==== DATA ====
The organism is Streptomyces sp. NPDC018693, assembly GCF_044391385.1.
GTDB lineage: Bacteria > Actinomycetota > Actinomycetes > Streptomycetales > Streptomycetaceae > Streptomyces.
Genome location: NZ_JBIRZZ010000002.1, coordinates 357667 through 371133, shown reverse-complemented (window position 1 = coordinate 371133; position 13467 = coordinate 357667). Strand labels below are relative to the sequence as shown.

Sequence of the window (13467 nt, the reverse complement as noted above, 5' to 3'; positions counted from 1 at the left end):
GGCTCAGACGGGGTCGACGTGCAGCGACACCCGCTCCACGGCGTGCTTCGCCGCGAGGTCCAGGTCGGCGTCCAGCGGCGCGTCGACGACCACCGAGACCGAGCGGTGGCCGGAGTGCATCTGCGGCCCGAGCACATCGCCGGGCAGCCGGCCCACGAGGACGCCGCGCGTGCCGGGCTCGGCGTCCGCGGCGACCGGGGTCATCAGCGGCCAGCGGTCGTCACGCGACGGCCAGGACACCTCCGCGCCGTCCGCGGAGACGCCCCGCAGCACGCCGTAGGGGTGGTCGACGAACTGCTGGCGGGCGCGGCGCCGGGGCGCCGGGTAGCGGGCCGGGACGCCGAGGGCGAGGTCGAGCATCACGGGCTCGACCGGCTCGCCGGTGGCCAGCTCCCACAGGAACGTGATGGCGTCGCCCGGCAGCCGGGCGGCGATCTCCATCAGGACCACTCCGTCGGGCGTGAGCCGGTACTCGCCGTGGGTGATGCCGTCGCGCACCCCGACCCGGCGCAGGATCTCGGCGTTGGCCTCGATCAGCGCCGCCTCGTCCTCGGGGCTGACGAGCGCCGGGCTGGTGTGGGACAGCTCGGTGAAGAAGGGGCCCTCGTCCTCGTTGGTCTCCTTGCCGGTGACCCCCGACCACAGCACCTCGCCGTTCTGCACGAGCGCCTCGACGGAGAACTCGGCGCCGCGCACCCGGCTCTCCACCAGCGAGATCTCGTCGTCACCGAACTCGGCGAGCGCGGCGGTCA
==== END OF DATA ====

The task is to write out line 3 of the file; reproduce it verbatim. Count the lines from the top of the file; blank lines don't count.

Genome location: NZ_JBIRZZ010000002.1, coordinates 357667 through 371133, shown reverse-complemented (window position 1 = coordinate 371133; position 13467 = coordinate 357667). Strand labels below are relative to the sequence as shown.